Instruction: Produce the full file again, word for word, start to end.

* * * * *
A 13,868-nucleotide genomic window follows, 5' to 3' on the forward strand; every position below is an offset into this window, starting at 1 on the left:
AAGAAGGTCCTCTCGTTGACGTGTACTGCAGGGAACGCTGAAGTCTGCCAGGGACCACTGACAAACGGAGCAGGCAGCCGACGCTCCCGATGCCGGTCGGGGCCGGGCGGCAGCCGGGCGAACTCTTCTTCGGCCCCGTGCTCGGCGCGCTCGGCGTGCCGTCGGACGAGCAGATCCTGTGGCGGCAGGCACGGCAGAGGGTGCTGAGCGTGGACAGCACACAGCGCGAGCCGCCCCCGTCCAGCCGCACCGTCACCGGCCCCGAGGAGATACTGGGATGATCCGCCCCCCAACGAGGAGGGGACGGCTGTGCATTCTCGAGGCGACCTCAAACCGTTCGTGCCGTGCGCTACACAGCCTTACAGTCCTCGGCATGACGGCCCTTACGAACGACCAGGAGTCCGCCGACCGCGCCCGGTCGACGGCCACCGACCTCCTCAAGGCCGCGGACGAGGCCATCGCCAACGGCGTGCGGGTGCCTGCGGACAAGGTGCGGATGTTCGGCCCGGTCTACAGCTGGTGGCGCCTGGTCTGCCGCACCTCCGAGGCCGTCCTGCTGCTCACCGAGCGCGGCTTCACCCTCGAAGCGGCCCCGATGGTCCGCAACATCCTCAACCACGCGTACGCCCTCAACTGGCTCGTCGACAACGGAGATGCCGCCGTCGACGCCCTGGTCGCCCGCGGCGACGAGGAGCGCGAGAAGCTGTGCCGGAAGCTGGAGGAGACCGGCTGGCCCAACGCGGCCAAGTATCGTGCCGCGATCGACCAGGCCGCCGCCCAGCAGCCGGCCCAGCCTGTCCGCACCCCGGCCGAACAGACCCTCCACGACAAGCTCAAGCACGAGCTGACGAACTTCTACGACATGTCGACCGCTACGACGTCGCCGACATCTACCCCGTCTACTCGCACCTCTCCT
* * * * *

A 13,868-nucleotide genomic window follows, 5' to 3' on the forward strand; every position below is an offset into this window, starting at 1 on the left:
AAGAAGGTCCTCTCGTTGACGTGTACTGCAGGGAACGCTGAAGTCTGCCAGGGACCACTGACAAACGGAGCAGGCAGCCGACGCTCCCGATGCCGGTCGGGGCCGGGCGGCAGCCGGGCGAACTCTTCTTCGGCCCCGTGCTCGGCGCGCTCGGCGTGCCGTCGGACGAGCAGATCCTGTGGCGGCAGGCACGGCAGAGGGTGCTGAGCGTGGACAGCACACAGCGCGAGCCGCCCCCGTCCAGCCGCACCGTCACCGGCCCCGAGGAGATACTGGGATGATCCGCCCCCCAACGAGGAGGGGACGGCTGTGCATTCTCGAGGCGACCTCAAACCGTTCGTGCCGTGCGCTACACAGCCTTACAGTCCTCGGCATGACGGCCCTTACGAACGACCAGGAGTCCGCCGACCGCGCCCGGTCGACGGCCACCGACCTCCTCAAGGCCGCGGACGAGGCCATCGCCAACGGCGTGCGGGTGCCTGCGGACAAGGTGCGGATGTTCGGCCCGGTCTACAGCTGGTGGCGCCTGGTCTGCCGCACCTCCGAGGCCGTCCTGCTGCTCACCGAGCGCGGCTTCACCCTCGAAGCGGCCCCGATGGTCCGCAACATCCTCAACCACGCGTACGCCCTCAACTGGCTCGTCGACAACGGAGATGCCGCCGTCGACGCCCTGGTCGCCCGCGGCGACGAGGAGCGCGAGAAGCTGTGCCGGAAGCTGGAGGAGACCGGCTGGCCCAACGCGGCCAAGTATCGTGCCGCGATCGACCAGGCCGCCGCCCAGCAGCCGGCCCAGCCTGTCCGCACCCCGGCCGAACAGACCCTCCACGACAAGCTCAAGCACGAGCTGACGAACTTCTACGACATGTCGACCGCTACGACGTCGCCGACATCTACCCCGTCTACTCGCACCTCTCCT